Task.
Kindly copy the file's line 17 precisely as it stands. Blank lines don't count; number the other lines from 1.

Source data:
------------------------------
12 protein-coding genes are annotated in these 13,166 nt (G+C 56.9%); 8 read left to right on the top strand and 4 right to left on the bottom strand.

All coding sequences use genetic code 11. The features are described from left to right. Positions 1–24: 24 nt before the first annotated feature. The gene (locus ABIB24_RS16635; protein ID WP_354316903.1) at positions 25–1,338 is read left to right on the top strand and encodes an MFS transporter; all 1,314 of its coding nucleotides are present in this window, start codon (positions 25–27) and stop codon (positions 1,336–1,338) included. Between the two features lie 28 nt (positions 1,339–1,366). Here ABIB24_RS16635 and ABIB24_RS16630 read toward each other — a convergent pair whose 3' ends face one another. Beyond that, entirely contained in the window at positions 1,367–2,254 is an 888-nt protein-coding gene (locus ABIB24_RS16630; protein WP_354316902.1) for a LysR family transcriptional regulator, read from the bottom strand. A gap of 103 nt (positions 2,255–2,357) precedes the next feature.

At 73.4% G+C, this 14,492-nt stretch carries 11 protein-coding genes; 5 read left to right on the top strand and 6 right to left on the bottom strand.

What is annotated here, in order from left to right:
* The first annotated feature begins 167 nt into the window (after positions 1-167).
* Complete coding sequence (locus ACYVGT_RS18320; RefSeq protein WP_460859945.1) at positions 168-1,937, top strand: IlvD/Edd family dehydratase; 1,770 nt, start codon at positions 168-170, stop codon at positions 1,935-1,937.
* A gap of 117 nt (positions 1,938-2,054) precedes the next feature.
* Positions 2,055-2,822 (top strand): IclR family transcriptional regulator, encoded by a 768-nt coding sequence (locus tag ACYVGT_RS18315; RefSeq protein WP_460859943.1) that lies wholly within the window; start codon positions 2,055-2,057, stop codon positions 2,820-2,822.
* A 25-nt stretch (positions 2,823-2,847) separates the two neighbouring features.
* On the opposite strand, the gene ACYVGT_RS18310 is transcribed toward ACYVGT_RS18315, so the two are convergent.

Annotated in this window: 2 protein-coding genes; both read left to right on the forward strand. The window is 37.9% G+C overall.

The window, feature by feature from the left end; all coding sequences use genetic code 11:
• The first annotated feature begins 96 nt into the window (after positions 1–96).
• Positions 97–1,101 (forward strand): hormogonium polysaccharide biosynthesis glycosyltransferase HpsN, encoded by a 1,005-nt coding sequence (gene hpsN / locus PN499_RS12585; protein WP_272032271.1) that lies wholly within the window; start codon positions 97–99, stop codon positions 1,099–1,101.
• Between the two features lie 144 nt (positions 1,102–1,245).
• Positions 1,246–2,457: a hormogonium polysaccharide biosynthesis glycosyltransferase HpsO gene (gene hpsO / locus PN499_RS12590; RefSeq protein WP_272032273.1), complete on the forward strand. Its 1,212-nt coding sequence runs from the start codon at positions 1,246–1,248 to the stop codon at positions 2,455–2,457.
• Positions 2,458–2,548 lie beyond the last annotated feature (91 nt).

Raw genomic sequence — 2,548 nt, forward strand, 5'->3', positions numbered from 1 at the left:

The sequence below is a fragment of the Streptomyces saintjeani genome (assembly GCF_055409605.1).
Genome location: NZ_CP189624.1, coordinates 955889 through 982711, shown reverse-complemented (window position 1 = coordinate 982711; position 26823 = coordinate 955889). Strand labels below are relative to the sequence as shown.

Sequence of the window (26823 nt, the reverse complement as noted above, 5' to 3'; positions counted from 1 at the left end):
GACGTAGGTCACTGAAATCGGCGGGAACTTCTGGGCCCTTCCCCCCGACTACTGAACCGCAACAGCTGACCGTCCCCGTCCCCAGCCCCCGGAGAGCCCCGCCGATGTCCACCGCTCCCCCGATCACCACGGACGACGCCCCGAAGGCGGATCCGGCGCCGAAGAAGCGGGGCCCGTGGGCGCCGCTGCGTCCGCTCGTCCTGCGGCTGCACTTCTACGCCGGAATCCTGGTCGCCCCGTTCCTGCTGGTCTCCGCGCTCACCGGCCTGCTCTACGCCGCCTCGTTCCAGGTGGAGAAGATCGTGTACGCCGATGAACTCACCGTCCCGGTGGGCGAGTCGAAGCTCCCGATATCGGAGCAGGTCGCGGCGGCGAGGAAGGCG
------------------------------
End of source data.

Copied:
• Positions 2,458–2,548 lie beyond the last annotated feature (91 nt).